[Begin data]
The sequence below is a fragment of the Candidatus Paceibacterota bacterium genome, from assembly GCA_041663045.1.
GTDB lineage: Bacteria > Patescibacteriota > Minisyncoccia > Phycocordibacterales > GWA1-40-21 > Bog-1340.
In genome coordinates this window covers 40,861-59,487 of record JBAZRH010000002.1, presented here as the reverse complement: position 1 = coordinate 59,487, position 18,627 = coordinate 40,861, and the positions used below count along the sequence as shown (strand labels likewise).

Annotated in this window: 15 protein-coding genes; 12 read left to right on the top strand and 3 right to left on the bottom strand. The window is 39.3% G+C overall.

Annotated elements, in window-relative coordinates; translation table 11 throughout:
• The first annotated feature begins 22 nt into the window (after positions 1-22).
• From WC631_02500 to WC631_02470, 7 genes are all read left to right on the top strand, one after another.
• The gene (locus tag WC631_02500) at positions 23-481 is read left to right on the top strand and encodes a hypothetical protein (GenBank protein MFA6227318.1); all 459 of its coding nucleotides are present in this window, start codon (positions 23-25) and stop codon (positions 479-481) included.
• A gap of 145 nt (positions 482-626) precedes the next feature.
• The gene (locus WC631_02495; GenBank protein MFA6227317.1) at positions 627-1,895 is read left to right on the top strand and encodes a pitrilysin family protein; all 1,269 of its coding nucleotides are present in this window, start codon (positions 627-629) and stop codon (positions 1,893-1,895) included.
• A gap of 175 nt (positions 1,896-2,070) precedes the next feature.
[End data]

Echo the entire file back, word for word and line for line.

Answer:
The sequence below is a fragment of the Candidatus Paceibacterota bacterium genome, from assembly GCA_041663045.1.
GTDB lineage: Bacteria > Patescibacteriota > Minisyncoccia > Phycocordibacterales > GWA1-40-21 > Bog-1340.
In genome coordinates this window covers 40,861-59,487 of record JBAZRH010000002.1, presented here as the reverse complement: position 1 = coordinate 59,487, position 18,627 = coordinate 40,861, and the positions used below count along the sequence as shown (strand labels likewise).

Annotated in this window: 15 protein-coding genes; 12 read left to right on the top strand and 3 right to left on the bottom strand. The window is 39.3% G+C overall.

Annotated elements, in window-relative coordinates; translation table 11 throughout:
• The first annotated feature begins 22 nt into the window (after positions 1-22).
• From WC631_02500 to WC631_02470, 7 genes are all read left to right on the top strand, one after another.
• The gene (locus tag WC631_02500) at positions 23-481 is read left to right on the top strand and encodes a hypothetical protein (GenBank protein MFA6227318.1); all 459 of its coding nucleotides are present in this window, start codon (positions 23-25) and stop codon (positions 479-481) included.
• A gap of 145 nt (positions 482-626) precedes the next feature.
• The gene (locus WC631_02495; GenBank protein MFA6227317.1) at positions 627-1,895 is read left to right on the top strand and encodes a pitrilysin family protein; all 1,269 of its coding nucleotides are present in this window, start codon (positions 627-629) and stop codon (positions 1,893-1,895) included.
• A gap of 175 nt (positions 1,896-2,070) precedes the next feature.